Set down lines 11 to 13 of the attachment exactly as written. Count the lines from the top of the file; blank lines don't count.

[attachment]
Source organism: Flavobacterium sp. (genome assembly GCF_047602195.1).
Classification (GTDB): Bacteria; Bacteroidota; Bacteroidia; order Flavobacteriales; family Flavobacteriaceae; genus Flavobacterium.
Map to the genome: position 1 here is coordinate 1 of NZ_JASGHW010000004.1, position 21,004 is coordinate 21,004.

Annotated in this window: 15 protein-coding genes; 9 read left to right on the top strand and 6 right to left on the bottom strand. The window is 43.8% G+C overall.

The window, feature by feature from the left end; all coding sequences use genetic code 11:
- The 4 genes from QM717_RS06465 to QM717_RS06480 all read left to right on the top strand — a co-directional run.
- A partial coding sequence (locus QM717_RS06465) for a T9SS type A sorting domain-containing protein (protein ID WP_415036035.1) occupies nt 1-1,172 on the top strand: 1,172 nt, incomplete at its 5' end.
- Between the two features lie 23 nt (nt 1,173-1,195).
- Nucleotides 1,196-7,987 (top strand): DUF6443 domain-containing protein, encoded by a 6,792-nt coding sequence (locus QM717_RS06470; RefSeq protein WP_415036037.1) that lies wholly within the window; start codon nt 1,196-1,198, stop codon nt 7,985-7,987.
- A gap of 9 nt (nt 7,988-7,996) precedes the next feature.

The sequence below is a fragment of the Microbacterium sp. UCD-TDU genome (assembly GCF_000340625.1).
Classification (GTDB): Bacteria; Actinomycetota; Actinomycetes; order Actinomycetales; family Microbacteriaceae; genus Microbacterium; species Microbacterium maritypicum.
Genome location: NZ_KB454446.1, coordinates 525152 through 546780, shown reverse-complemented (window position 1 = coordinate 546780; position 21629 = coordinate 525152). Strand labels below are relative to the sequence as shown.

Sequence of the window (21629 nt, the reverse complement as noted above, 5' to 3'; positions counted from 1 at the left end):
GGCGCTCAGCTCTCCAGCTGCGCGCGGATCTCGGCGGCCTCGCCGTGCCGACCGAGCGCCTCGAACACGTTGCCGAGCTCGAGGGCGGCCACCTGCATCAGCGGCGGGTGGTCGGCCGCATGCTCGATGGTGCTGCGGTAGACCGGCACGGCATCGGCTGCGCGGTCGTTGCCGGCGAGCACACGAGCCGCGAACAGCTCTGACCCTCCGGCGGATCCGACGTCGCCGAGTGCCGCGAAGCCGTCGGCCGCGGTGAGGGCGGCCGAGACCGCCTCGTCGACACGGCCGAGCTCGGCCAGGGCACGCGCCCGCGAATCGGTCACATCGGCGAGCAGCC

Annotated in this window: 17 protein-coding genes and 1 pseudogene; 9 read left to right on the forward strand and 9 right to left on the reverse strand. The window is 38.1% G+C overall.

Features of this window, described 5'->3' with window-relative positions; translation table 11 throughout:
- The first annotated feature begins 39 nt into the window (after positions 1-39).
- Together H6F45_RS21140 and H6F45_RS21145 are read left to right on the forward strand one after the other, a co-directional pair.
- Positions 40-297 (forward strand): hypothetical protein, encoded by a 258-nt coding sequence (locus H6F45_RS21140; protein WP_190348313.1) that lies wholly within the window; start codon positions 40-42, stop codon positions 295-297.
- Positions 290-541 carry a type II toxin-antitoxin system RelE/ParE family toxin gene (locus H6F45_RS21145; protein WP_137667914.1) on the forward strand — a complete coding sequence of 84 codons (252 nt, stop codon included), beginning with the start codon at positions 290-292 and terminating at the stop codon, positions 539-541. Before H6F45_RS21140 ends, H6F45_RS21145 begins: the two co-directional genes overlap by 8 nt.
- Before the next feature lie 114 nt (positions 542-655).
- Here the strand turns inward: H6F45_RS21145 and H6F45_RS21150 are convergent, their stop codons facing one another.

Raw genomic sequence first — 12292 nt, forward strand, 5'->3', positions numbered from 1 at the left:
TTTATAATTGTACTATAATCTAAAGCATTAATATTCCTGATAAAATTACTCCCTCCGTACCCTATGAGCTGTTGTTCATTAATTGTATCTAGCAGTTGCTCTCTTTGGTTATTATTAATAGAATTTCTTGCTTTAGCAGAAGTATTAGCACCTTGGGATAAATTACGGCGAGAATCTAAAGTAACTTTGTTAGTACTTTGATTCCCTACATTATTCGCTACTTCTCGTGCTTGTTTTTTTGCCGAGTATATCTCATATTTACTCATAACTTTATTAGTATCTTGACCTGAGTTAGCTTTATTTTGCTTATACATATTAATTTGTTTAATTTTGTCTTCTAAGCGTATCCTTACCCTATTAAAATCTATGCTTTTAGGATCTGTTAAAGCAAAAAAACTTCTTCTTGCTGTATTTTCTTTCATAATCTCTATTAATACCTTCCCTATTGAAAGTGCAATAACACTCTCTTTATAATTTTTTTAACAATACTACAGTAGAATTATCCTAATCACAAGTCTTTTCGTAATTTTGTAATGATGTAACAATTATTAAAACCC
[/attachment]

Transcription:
The sequence below is a fragment of the Microbacterium sp. UCD-TDU genome (assembly GCF_000340625.1).
Classification (GTDB): Bacteria; Actinomycetota; Actinomycetes; order Actinomycetales; family Microbacteriaceae; genus Microbacterium; species Microbacterium maritypicum.
Genome location: NZ_KB454446.1, coordinates 525152 through 546780, shown reverse-complemented (window position 1 = coordinate 546780; position 21629 = coordinate 525152). Strand labels below are relative to the sequence as shown.